The Michelin-starred chef's reality show is the most realistic depiction of military training on television today
Sergeant Airborne has my parachutist helmet retention strap in his fist, and pulls, craning my neck back. He is tall. I am short. My neck feels as though it will snap.
"What are you doing, Airborne?" he shouts in my face. At the U.S. Army Airborne School, we are all called Airborne. There is no correct answer to his question.
"Do you know what this is?" He jerks the strap and my neck stretches helplessly, like a bobblehead doll under duress. Again, there is no correct answer. The best course of action is mortified silence.1
"I'll tell you what it is. It is a towed jumper. Your chute has not deployed. You are caught on the aircraft. You are probably dead. While the jumpmaster pulls you in or cuts you lose, we're losing drop zone. You're dead and you're killing soldiers on the battlefield."2
He pulls harder. My back bends to compensate. Balance is now a pressing issue. "No attention to detail. Worthless." To the ground I go.
In my day, helmets modified for airborne operations were rigged with a parachutist retention strap. Its purpose was to help stabilize the jumper's helmet when exiting a plane and entering the tunnel of air blasted through the propeller. This feeling is not unlike colliding with a freight train. (With the change in ballistic helmet design, the retention strap's utility has since been reduced to securing Army-issued MAG-1 prescription eyewear to the face, in lieu of the cheap rubber band otherwise provided.) By the second week of Airborne school, I have donned my helmet and fastened each end of my retention strap a hundred times or more. My carelessness in this instance is a trivial mistake that would have been caught in the real world a dozen times over, yet here I am, single-handedly losing the war.
Sergeant Airborne notices my boots. A single bootlace has inched its way from my blousing. "What the fuck is wrong with your laces?" There is no correct answer, though an honest one would involve the miles only just run, punctuated by cursory visits to the barbecue pit. ("Why is this called the barbecue pit? Because this is where we smoke you.")
"No attention to detail. Are you trying to kill everyone?"
I am marked.
On this day, we are learning to activate the parachute canopy release. When a paratrooper lands on the battlefield, he or she doesn't touch down gently, ballerina style, like a frosted-hair skydiver wearing Tevas and Oakleys during the Superbowl halftime show. Paratroopers hit the ground like an asteroid, and are dragged across the drop zone by crosswinds, over rock and sand and water and debris. The canopy release collapses the chute. The sooner the chute collapses, the sooner the dragging stops. More than one paratrooper has had his or her face torn from the skull for failure to collapse a parachute.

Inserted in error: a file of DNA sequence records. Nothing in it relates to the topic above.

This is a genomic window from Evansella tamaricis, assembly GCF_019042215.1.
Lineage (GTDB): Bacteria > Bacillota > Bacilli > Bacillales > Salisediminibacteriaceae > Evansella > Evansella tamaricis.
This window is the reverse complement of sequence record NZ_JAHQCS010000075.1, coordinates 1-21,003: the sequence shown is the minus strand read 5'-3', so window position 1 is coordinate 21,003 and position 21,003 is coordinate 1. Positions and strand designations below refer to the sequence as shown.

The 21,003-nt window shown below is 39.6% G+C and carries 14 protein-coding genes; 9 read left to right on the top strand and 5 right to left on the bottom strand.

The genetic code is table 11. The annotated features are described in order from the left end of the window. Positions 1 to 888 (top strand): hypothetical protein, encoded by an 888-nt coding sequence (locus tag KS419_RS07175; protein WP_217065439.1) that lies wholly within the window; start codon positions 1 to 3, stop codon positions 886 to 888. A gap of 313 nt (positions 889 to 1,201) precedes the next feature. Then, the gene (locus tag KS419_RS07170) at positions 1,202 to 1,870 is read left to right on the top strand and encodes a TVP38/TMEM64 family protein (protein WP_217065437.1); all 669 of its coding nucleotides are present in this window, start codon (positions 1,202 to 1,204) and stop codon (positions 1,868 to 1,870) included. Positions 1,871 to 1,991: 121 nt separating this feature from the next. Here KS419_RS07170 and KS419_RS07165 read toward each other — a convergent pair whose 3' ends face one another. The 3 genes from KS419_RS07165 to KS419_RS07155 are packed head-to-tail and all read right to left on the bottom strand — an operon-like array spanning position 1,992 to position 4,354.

I know how to activate the canopy release. I just cannot figure out how to reattach the damn thing for practice drills.
"Come on, Airborne, it's not a Rubik's Cube!"
Once I work out the technique, my releases aren't fast enough. Sergeant Airborne lays into me with renewed interest. Pushups and flutter kicks are involved--motivators to wake up.
He will forget about me in an hour. But right now I am his, and I am everything wrong with the Army. Everything I do will kill someone. Because I don't care. Because I am lazy. Because I am weak and useless.
I eventually go on to earn my Airborne wings, and to make scores of jumps from a half-dozen types of aircraft. And my actions will result in no deaths, injuries, or paperwork for safety officers on the ground. And I will never forget to secure my retention straps. But that day, at that moment, I am nothing more than--as paratroopers scornfully put it--a dirty nasty leg.3
These memories do not wash across my mind over a case of beer at the VFW. They come to me every time I watch Gordon Ramsay eviscerate a chef on Hell's Kitchen.
This week the show enters its ninth season. For the uninitiated, Hell's Kitchen is a reality show featuring 16 restaurant professionals competing for an executive chef position at one of Gordon Ramsay's restaurants. It's American Idol for food, where each week Ramsay eliminates a contestant.
Chef Ramsay, standing six-foot-one with a solid build, cuts an intimidating figure. For all his multimedia success--20 books, two documentaries, six television shows, and an iPad app--he is a genuine master chef, one of the most successful and critically acclaimed in the world. He holds 12 Michelin stars. (Just ask. He'll tell you.) As proven on his soft-spoken but frank restaurant turnaround show, Kitchen Nightmares, he's got the business acumen to match his culinary skills. He is a chef if the word has any meaning, and it is fair to say that he is among the best at what he does.
And he has a temper.
Hell's Kitchen is a fine-dining crucible. Dinner is served each night to a full house, and a looming Ramsay, inspecting each dish going out, intensifies the pressure of orders flooding in.